Republican Party presidential candidate Jon Huntsman skipped the Iowa caucuses and put all his energy toward New Hampshire. In defending this choice, Huntsman declared, “They pick corn in Iowa, and pick presidents here in New Hampshire.”
It was a good line. But not only did the claim not lift him to victory in Tuesday’s New Hampshire primary, Huntsman got the state wrong. He should have said South Carolina.
The Palmetto State is perfect in presidential prediction.
In1980 the Palmetto State instituted its primary for the Republican Party, and in 1988 the Democrats followed suit. If we look at every non-incumbent who captured the presidency in the eight elections 1980 to 2008, we see a remarkable difference between Iowa, New Hampshire, and South Carolina.
In their caucuses and primaries over the past 30 years, Iowa and New Hampshire have voted for fewer than half of the nation’s presidents. South Carolina, in contrast, has always voted for the future president, regardless of party. It’s the ultimate bellwether state.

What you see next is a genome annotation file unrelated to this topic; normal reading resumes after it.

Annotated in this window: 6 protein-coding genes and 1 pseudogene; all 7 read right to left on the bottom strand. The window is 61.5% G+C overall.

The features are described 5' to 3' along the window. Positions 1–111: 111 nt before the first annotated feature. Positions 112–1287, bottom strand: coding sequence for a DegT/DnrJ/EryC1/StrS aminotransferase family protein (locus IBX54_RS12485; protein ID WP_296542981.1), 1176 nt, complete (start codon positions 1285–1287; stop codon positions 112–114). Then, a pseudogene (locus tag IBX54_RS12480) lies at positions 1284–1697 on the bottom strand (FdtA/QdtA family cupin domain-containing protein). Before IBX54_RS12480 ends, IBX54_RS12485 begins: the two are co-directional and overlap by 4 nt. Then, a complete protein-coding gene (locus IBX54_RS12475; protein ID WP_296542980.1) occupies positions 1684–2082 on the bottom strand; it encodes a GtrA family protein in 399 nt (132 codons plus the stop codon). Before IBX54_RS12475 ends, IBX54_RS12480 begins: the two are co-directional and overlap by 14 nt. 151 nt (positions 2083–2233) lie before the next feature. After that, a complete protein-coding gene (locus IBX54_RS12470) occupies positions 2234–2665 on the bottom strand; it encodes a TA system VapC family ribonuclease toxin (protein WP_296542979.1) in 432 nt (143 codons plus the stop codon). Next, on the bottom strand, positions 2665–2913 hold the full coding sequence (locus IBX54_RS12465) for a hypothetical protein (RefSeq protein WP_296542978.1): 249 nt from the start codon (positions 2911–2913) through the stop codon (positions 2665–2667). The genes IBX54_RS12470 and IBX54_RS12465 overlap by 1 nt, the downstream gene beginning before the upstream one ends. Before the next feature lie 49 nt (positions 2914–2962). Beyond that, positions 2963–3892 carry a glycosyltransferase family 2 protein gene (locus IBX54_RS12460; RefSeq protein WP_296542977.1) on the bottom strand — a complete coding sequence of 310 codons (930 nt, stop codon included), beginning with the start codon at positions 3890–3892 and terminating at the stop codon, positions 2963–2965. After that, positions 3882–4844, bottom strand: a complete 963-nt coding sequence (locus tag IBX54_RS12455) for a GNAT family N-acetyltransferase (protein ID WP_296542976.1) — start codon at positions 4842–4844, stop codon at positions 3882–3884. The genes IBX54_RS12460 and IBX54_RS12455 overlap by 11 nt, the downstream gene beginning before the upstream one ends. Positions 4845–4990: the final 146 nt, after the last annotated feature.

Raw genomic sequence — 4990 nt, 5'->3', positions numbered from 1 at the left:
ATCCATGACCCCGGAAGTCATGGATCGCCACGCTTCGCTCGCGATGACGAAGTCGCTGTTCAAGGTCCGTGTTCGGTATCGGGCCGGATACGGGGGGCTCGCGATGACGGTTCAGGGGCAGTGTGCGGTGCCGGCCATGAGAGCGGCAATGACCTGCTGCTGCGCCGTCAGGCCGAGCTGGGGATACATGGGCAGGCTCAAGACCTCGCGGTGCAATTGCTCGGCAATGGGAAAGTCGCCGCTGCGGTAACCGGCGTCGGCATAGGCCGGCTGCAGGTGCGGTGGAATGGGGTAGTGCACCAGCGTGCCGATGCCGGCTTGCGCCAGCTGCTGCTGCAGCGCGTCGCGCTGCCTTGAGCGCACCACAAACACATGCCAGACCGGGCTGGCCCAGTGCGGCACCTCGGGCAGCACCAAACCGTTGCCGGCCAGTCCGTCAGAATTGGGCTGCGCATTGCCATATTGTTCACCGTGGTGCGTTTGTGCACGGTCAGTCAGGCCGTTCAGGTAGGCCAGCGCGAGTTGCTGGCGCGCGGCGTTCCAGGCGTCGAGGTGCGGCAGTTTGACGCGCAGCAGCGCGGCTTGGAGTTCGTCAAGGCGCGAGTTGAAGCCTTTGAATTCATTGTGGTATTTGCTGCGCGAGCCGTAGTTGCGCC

We’ll talk more about this in the blog in our next few posts, but here’s a couple hints:
A. On the Republican side, the combination of traditional values, Christian evangelicalism, and take-no-prisoners campaigning is spot-on for the contemporary conservative faithful.
B. On the Democratic side, the combination of racial diversity, working-class voters, and geographically distinct cultural pockets matches the coalitions that liberals must put together.
If past is prologue, if a Republican wants to become the next president he better win the South Carolina primary on the evening of Saturday, Jan. 21. Maybe (what follows is also a tease for an upcoming post) Newt Gingrich is right.